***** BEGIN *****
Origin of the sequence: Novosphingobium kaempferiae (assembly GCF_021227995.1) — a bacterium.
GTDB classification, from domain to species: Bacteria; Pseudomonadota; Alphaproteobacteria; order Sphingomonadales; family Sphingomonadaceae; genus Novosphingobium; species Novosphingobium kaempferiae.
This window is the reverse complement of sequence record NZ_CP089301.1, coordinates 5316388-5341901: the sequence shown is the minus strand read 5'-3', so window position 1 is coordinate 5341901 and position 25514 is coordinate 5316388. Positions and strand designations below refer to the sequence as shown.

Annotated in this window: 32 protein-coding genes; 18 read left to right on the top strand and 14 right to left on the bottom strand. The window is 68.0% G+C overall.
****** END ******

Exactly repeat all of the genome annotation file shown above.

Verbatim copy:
Origin of the sequence: Novosphingobium kaempferiae (assembly GCF_021227995.1) — a bacterium.
GTDB classification, from domain to species: Bacteria; Pseudomonadota; Alphaproteobacteria; order Sphingomonadales; family Sphingomonadaceae; genus Novosphingobium; species Novosphingobium kaempferiae.
This window is the reverse complement of sequence record NZ_CP089301.1, coordinates 5316388-5341901: the sequence shown is the minus strand read 5'-3', so window position 1 is coordinate 5341901 and position 25514 is coordinate 5316388. Positions and strand designations below refer to the sequence as shown.

Annotated in this window: 32 protein-coding genes; 18 read left to right on the top strand and 14 right to left on the bottom strand. The window is 68.0% G+C overall.